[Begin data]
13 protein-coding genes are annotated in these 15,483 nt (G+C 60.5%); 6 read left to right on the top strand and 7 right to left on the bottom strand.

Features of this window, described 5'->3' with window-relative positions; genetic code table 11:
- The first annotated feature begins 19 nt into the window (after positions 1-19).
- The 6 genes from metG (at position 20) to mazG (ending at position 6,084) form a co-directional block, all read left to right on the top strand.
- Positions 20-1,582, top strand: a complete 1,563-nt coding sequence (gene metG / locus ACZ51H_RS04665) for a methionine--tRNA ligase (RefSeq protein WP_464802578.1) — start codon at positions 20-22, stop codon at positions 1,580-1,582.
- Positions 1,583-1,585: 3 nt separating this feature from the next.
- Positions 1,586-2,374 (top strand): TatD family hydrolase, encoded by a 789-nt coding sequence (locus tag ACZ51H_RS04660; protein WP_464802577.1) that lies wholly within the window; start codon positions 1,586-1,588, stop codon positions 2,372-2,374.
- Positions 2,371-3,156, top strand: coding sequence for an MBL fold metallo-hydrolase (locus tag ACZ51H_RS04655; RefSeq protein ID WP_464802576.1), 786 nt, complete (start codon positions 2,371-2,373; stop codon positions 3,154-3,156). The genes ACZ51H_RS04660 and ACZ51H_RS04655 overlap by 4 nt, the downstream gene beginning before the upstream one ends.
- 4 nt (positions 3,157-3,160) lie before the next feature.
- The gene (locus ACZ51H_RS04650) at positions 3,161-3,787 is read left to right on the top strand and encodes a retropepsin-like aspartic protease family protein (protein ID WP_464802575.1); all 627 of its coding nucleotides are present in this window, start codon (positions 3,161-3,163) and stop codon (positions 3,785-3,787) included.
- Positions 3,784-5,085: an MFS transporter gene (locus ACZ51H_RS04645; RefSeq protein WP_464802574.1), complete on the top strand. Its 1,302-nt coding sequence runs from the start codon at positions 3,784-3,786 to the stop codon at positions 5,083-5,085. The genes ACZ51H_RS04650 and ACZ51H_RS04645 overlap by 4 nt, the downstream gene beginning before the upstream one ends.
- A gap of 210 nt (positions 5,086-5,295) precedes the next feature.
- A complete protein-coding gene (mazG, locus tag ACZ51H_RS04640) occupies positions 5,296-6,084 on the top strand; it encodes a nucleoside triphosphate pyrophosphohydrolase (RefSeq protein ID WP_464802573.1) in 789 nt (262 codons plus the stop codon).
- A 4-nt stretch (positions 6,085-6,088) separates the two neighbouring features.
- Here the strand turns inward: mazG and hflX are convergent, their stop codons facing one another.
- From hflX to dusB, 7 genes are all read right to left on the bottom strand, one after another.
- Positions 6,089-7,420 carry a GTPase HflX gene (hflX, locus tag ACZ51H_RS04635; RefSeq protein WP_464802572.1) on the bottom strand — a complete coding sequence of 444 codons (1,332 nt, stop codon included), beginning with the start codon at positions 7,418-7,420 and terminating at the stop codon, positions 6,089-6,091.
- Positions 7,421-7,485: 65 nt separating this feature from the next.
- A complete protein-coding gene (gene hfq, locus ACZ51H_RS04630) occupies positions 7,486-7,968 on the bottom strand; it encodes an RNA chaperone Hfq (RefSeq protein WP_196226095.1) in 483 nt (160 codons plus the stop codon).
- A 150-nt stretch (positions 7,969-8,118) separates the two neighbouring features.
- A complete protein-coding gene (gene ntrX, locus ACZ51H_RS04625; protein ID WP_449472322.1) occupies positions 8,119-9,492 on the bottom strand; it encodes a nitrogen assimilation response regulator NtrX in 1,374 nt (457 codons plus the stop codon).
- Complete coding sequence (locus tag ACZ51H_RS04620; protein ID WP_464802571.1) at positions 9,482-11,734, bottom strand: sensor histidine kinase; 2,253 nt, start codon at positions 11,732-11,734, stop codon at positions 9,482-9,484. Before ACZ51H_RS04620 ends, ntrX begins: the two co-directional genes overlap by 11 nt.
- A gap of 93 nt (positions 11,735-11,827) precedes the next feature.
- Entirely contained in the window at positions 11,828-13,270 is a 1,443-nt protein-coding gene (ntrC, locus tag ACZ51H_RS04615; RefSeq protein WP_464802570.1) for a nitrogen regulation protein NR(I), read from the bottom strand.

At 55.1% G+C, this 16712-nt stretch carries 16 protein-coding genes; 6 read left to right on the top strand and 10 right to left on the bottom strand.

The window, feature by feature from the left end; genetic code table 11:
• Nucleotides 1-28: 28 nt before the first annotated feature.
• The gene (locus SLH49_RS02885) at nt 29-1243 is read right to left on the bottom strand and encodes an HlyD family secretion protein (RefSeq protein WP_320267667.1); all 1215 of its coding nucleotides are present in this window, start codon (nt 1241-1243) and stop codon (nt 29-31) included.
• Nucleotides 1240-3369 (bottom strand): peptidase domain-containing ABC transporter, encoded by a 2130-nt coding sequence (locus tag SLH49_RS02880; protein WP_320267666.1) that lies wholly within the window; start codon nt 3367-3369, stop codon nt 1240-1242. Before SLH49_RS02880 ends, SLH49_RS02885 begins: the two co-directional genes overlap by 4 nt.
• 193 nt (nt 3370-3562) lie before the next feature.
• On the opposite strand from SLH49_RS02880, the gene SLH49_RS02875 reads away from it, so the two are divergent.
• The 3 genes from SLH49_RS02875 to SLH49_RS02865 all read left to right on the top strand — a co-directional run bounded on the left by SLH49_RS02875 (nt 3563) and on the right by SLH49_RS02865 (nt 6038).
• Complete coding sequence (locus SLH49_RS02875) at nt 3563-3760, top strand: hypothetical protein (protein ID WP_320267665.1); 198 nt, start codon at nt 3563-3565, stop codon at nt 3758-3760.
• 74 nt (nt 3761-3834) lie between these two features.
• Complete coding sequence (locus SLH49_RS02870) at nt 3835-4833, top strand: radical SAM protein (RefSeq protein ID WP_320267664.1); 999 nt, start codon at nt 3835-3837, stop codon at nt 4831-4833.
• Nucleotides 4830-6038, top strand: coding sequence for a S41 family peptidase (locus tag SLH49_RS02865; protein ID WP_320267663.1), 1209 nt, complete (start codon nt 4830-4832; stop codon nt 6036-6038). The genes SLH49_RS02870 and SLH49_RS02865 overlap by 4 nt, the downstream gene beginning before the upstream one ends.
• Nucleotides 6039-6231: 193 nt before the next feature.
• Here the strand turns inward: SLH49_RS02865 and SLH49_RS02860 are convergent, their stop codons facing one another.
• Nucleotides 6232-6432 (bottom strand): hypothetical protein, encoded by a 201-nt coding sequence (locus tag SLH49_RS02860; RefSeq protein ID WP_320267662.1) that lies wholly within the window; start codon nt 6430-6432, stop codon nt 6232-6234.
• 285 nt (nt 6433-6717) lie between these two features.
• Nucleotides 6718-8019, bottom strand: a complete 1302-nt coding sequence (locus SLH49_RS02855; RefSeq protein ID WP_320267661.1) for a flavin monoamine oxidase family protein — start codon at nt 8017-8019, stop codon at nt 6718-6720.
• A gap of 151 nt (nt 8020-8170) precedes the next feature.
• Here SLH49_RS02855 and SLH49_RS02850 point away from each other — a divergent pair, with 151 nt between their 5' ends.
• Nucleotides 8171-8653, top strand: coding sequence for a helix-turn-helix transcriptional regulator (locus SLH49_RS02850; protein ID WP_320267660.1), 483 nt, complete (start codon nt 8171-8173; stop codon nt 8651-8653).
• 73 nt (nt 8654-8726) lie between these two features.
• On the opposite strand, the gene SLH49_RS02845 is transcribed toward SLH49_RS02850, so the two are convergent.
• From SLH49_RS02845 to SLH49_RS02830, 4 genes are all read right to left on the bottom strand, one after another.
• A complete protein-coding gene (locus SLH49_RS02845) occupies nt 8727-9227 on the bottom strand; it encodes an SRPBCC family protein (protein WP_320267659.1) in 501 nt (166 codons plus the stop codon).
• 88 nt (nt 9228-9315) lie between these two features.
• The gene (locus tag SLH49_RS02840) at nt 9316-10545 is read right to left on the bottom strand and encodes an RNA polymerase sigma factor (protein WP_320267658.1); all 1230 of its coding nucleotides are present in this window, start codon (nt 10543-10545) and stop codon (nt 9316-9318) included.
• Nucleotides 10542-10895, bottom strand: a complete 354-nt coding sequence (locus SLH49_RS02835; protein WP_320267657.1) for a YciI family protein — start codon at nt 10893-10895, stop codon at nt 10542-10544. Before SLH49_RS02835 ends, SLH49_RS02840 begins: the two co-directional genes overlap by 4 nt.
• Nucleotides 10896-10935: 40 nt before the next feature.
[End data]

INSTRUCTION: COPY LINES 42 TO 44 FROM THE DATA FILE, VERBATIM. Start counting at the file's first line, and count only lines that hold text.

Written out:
• A gap of 151 nt (nt 8020-8170) precedes the next feature.
• Here SLH49_RS02855 and SLH49_RS02850 point away from each other — a divergent pair, with 151 nt between their 5' ends.
• Nucleotides 8171-8653, top strand: coding sequence for a helix-turn-helix transcriptional regulator (locus SLH49_RS02850; protein ID WP_320267660.1), 483 nt, complete (start codon nt 8171-8173; stop codon nt 8651-8653).